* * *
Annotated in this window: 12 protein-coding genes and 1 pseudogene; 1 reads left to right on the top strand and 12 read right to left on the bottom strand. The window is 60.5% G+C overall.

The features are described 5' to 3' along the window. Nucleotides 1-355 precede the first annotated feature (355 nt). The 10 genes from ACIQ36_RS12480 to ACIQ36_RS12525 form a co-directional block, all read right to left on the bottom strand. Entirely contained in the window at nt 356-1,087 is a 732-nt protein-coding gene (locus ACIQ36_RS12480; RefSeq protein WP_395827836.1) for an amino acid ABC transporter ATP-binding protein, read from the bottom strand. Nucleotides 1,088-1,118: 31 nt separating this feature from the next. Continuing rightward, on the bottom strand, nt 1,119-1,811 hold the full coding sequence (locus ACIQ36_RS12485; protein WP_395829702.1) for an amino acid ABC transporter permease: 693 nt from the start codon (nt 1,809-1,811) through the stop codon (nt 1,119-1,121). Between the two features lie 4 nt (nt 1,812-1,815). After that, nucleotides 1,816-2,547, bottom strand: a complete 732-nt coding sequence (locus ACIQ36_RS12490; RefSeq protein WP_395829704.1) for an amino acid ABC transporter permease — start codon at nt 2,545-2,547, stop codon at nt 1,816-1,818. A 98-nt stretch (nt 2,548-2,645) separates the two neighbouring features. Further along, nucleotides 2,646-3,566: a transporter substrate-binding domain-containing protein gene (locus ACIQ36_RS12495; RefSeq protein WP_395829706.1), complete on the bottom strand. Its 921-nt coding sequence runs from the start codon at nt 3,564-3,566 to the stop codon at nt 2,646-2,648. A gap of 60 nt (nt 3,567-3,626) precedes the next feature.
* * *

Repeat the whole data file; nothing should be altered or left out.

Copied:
Annotated in this window: 12 protein-coding genes and 1 pseudogene; 1 reads left to right on the top strand and 12 read right to left on the bottom strand. The window is 60.5% G+C overall.

The features are described 5' to 3' along the window. Nucleotides 1-355 precede the first annotated feature (355 nt). The 10 genes from ACIQ36_RS12480 to ACIQ36_RS12525 form a co-directional block, all read right to left on the bottom strand. Entirely contained in the window at nt 356-1,087 is a 732-nt protein-coding gene (locus ACIQ36_RS12480; RefSeq protein WP_395827836.1) for an amino acid ABC transporter ATP-binding protein, read from the bottom strand. Nucleotides 1,088-1,118: 31 nt separating this feature from the next. Continuing rightward, on the bottom strand, nt 1,119-1,811 hold the full coding sequence (locus ACIQ36_RS12485; protein WP_395829702.1) for an amino acid ABC transporter permease: 693 nt from the start codon (nt 1,809-1,811) through the stop codon (nt 1,119-1,121). Between the two features lie 4 nt (nt 1,812-1,815). After that, nucleotides 1,816-2,547, bottom strand: a complete 732-nt coding sequence (locus ACIQ36_RS12490; RefSeq protein WP_395829704.1) for an amino acid ABC transporter permease — start codon at nt 2,545-2,547, stop codon at nt 1,816-1,818. A 98-nt stretch (nt 2,548-2,645) separates the two neighbouring features. Further along, nucleotides 2,646-3,566: a transporter substrate-binding domain-containing protein gene (locus ACIQ36_RS12495; RefSeq protein WP_395829706.1), complete on the bottom strand. Its 921-nt coding sequence runs from the start codon at nt 3,564-3,566 to the stop codon at nt 2,646-2,648. A gap of 60 nt (nt 3,567-3,626) precedes the next feature.